Creative LeadershipEngaging Culture

Learn How Other People Communicate

I love to talk about the big picture stuff of change – especially as it relates to culture and the media world.  But we sometimes forget that getting our message understood by our friends, boss, employees, or team is critical to making the big picture happen.  Two types of communicators you need to understand are people who think by “talking about it”, and people who think by “doing”.  Neither one is better or worse, but they are dramatically different.

Which type is your spouse, boss, clients, or team?

I’m a doer. Maybe it’s my A.D.D., but I’m just not interested in details. I just want to see the dashboard. Tell me how fast we’re going, and if we have enough gas and I’m fine. When my team members bring me detailed reports, or ramble on and on, I mentally check out. When people schedule an appointment with me, my assistant tells them “when his eyes glaze over, the interview is done.” If you want to reach me, you’d better be thinking bullet points, not details.

By contrast, my wife Kathleen thinks by talking it out. Sometimes it’s a far better approach, but the other night was a perfect example of the contrast. We have 2 daughters in college, and Kelsey, the oldest has always had horrible migraines. Kathleen has spent hours in the bathroom holding her during violently ill episodes. The other night Kelsey’s boyfriend called us up at 1am. He was in the boy’s dorm and Kelsey had called him from the girl’s dorm throwing up and asked him to contact us. He wanted to know if he should take her to the emergency room? Kathleen knows more about her medications than me, so I gave her the phone and she started asking him about the situation. She got out of bed and walked downstairs.

Time went by.

I’m wondering what’s going on. After 10 minutes or so I got up and went downstairs, and Kathleen was still talking. “Well what happens with a migraine is…”  Blah, blah, blah….  Just chatting away while our daughter is puking her brains out in her college dorm.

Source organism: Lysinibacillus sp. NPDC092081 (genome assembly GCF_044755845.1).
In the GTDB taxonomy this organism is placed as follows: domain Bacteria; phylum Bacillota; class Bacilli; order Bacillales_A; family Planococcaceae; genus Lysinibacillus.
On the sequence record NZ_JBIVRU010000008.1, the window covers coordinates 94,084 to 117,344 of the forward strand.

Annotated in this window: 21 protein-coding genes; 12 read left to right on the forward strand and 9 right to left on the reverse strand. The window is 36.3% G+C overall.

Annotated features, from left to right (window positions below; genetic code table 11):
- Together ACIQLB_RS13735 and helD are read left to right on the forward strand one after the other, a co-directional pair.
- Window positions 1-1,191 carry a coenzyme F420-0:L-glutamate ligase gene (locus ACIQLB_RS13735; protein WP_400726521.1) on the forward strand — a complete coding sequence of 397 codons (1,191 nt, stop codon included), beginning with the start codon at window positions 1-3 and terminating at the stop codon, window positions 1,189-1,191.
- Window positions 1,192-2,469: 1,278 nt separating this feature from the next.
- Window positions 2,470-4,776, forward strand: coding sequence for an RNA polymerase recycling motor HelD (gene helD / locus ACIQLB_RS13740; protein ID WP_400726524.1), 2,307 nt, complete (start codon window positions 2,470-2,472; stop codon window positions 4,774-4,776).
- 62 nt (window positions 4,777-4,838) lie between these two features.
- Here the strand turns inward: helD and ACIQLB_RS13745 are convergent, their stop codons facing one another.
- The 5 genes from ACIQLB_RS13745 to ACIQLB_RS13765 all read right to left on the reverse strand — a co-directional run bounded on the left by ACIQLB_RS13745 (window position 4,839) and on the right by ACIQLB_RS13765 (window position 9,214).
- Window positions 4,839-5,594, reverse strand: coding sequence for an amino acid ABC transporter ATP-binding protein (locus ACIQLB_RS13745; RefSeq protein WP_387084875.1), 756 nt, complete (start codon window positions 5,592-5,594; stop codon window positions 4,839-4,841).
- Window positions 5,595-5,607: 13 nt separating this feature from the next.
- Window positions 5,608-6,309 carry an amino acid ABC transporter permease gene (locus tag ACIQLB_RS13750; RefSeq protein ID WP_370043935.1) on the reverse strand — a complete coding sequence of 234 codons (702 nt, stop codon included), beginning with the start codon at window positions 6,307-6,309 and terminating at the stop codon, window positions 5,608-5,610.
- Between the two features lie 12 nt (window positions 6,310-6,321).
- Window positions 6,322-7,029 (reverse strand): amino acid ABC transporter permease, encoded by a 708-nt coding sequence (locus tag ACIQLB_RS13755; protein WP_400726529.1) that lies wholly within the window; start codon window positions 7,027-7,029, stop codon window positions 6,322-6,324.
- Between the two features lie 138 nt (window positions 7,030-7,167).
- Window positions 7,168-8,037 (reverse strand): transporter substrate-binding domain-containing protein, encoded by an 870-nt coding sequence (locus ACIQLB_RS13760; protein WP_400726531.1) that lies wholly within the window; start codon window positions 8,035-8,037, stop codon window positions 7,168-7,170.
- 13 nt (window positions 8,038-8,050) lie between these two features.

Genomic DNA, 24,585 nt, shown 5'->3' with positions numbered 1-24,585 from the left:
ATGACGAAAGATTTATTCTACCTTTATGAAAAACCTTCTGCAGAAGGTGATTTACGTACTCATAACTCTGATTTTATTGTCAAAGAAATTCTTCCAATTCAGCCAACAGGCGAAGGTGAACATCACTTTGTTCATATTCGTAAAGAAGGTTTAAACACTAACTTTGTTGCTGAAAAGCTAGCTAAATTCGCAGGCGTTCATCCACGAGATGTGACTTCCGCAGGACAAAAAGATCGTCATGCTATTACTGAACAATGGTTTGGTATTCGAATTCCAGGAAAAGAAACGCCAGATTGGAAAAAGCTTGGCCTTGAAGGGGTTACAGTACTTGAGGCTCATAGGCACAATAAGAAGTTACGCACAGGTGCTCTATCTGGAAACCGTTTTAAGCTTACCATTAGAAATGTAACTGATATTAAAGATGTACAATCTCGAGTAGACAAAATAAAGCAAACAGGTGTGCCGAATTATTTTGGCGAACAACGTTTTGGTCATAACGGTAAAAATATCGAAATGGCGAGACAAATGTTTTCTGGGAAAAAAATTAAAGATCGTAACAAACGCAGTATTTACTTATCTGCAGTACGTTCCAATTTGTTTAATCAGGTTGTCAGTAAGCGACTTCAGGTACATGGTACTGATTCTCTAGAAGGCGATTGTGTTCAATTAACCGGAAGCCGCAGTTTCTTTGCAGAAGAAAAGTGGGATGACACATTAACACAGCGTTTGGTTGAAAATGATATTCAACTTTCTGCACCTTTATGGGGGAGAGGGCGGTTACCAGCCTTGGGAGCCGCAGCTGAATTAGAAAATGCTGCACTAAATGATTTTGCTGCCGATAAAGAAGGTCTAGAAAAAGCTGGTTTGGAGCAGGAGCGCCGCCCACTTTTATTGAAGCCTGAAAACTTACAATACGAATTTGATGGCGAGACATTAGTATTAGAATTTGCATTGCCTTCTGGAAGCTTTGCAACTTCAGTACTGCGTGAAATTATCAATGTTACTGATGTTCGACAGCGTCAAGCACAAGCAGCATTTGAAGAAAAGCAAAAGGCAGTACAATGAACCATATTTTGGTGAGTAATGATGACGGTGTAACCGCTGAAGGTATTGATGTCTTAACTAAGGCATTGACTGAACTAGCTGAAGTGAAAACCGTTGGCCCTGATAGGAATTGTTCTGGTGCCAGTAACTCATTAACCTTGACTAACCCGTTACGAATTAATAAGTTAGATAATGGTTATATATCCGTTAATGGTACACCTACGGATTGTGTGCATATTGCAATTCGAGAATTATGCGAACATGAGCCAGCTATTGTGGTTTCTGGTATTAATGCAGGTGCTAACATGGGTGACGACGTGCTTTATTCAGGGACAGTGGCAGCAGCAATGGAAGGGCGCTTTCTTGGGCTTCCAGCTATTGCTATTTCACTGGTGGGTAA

I grabbed the phone and told Kelsey’s boyfriend in very direct terms, “Listen, get someone at the girl’s dorm to bring her downstairs. Make sure she has her insurance card, and meet her at the door with your car and get to the hospital. Call me when you arrive.” He responded, “Yes sir, Mr. Cooke, I’ll take care of it.”


Kathleen was processing the situation by talking about it, which I think is actually quite normal for a significant number of people. But I processed it by taking action. Kathleen’s girlfriends get together and it’s a non-stop chat fest. I get together every once in awhile with a group of buddies and we sit in a friend’s backyard overlooking Los Angeles, and light a fire. Sometimes 15 minutes go by and we don’t say a word.

Maybe it’s a guy thing.

The point? In the process of changing your company or organization, we’re constantly frustrated because we don’t take the time to learn how people communicate. It’s not a matter or right and wrong, it’s a matter of knowing which one you’re dealing with and taking action based on that knowledge.

Know who you’re talking to and how they process information, so you can make sure the message you transmit is the message that’s received.


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